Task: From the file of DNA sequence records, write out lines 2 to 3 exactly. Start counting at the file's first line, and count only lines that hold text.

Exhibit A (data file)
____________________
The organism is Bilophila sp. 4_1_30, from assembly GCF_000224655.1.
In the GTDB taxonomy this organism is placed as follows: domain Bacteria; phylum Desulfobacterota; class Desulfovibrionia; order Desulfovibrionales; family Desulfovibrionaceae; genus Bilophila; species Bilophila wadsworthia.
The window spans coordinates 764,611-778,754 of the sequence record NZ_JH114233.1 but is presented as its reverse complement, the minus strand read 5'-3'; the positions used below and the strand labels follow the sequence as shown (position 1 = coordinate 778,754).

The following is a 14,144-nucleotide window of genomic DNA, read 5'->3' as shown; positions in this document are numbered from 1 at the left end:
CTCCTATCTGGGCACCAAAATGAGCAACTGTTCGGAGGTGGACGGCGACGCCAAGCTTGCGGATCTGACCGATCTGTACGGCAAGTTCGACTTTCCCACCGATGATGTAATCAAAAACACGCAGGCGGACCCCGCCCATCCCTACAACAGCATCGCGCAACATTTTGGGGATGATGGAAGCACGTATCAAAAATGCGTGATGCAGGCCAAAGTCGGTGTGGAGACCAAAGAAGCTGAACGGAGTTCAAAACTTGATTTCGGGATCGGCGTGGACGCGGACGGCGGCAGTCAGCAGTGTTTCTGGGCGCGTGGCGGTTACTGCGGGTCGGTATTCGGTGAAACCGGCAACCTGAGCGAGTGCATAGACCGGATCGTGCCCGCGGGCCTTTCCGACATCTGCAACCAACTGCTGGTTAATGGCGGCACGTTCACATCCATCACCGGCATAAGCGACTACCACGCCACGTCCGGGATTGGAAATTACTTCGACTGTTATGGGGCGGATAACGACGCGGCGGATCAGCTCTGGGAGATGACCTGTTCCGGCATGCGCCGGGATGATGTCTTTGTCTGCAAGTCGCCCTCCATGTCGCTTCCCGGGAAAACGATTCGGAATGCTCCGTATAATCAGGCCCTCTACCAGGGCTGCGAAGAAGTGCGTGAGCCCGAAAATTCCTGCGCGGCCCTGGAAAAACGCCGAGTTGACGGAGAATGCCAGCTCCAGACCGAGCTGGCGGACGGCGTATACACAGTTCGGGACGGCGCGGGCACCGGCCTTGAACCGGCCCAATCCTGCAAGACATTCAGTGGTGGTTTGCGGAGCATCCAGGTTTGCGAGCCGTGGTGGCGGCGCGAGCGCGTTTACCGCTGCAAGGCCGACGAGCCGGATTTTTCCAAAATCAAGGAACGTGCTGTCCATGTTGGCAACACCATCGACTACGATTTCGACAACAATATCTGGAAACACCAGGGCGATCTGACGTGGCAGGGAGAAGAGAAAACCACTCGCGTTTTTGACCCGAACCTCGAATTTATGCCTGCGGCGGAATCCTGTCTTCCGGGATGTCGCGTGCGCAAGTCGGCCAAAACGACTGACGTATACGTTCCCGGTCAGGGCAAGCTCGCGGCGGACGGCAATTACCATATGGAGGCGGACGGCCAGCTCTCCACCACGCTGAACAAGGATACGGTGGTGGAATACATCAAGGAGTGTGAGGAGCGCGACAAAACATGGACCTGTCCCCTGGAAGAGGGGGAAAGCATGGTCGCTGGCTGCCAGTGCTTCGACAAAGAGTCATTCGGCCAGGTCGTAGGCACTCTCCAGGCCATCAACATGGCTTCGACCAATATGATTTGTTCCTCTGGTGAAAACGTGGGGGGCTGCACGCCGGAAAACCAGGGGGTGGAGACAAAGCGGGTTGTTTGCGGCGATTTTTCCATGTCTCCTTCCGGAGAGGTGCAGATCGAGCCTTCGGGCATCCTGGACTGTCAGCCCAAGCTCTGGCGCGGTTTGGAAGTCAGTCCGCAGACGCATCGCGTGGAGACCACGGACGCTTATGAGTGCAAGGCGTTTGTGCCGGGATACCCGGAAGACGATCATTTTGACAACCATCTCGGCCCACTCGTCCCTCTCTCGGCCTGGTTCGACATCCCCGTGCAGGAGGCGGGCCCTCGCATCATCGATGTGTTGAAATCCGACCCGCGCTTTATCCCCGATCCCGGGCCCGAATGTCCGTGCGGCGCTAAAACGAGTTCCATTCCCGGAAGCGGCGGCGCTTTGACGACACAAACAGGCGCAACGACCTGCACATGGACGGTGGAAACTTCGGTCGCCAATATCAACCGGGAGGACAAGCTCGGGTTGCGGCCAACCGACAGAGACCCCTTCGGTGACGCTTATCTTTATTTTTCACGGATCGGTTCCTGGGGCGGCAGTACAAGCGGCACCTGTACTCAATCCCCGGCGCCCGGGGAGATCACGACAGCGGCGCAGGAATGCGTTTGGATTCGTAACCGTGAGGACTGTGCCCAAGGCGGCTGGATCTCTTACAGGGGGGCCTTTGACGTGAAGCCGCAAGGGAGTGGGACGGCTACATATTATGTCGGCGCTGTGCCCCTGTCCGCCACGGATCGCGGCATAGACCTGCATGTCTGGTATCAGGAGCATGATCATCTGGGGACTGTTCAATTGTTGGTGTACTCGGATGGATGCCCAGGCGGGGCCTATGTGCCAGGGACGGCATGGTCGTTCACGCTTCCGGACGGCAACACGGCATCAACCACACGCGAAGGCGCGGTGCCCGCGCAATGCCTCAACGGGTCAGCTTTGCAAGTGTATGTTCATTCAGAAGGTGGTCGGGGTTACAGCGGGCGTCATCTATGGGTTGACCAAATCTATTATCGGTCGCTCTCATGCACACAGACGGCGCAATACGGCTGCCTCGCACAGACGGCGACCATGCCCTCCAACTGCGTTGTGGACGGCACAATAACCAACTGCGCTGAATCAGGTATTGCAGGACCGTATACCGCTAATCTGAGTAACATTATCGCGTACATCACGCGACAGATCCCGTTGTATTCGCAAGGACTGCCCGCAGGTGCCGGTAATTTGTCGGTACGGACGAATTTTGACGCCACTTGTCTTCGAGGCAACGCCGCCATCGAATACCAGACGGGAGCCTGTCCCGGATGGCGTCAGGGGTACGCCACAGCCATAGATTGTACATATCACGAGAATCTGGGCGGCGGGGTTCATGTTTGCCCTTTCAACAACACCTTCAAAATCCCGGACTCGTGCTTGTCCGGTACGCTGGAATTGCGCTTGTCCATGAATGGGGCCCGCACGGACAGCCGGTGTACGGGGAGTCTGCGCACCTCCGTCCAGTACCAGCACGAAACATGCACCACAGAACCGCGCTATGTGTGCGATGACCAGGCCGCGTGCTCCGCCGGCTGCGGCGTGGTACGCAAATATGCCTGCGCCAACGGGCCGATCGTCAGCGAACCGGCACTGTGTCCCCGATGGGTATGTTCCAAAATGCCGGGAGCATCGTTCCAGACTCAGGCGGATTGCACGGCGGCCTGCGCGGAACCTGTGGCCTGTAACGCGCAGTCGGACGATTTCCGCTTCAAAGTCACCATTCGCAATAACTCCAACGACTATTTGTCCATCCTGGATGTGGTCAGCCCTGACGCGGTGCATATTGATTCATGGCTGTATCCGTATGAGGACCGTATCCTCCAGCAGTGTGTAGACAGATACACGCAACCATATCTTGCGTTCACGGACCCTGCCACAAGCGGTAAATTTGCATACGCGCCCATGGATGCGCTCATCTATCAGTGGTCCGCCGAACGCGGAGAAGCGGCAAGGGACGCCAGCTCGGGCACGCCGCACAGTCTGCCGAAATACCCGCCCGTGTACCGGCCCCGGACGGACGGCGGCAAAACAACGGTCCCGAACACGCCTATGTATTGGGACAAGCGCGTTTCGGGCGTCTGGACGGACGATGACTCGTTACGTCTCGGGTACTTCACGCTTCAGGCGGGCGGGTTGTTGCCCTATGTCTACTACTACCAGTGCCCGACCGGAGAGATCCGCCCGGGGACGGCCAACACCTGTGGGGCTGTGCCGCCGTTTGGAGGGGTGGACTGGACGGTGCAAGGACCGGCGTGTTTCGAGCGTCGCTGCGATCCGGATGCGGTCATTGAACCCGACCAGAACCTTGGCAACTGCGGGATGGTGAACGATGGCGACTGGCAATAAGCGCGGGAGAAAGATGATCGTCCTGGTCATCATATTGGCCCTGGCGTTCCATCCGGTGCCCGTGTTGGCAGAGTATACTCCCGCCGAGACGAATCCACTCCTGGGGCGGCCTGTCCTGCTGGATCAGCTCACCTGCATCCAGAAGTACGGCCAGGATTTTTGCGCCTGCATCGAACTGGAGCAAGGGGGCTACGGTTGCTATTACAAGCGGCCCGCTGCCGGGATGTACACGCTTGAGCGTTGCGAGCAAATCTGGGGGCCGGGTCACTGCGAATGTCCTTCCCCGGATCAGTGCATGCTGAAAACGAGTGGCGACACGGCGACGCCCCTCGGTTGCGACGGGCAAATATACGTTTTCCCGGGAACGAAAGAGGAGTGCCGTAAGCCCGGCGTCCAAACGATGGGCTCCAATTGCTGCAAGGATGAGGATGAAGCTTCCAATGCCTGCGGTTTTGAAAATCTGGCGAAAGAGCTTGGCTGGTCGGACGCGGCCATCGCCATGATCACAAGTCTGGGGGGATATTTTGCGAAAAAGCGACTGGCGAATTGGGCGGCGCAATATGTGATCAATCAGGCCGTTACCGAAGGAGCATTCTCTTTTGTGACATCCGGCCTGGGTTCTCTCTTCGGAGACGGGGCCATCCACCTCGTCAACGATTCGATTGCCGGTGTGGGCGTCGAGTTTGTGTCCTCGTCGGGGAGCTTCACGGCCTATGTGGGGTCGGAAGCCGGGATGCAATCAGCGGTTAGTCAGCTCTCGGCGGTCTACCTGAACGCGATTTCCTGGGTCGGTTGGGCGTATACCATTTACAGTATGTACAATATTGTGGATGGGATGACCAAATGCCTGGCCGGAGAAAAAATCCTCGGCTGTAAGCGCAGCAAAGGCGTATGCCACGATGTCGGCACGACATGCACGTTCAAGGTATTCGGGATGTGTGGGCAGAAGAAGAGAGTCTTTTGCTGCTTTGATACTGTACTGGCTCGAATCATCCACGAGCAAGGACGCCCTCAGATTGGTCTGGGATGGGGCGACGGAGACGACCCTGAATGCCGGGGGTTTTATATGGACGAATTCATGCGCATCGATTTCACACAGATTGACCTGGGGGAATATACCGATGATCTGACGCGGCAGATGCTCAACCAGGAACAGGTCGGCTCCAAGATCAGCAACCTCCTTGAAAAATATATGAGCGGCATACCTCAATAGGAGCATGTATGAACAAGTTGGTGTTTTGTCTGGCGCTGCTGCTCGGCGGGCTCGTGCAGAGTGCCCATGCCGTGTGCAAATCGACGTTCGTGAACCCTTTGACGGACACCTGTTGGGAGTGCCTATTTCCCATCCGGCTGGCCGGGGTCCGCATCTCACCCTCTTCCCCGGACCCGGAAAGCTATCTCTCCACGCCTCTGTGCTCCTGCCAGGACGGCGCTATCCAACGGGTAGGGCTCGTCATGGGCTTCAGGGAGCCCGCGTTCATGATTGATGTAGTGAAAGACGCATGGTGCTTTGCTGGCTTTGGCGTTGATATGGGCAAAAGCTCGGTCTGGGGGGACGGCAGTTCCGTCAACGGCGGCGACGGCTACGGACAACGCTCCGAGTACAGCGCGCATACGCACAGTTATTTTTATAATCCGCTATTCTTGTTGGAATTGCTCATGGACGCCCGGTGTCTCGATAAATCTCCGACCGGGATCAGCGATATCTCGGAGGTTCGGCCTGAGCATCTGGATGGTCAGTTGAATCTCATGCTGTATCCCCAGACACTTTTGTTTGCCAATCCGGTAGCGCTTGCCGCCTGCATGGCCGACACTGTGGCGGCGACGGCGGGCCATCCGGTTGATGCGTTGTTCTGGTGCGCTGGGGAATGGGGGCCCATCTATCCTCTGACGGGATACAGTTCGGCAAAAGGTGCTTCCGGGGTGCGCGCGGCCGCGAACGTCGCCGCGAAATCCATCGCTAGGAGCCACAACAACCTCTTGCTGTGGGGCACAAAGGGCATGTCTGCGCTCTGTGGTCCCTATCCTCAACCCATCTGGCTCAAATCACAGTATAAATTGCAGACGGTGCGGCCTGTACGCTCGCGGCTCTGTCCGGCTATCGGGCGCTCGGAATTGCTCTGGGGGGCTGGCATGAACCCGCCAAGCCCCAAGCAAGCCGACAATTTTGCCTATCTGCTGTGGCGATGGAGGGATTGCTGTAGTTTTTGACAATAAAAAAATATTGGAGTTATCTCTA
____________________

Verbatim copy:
In the GTDB taxonomy this organism is placed as follows: domain Bacteria; phylum Desulfobacterota; class Desulfovibrionia; order Desulfovibrionales; family Desulfovibrionaceae; genus Bilophila; species Bilophila wadsworthia.
The window spans coordinates 764,611-778,754 of the sequence record NZ_JH114233.1 but is presented as its reverse complement, the minus strand read 5'-3'; the positions used below and the strand labels follow the sequence as shown (position 1 = coordinate 778,754).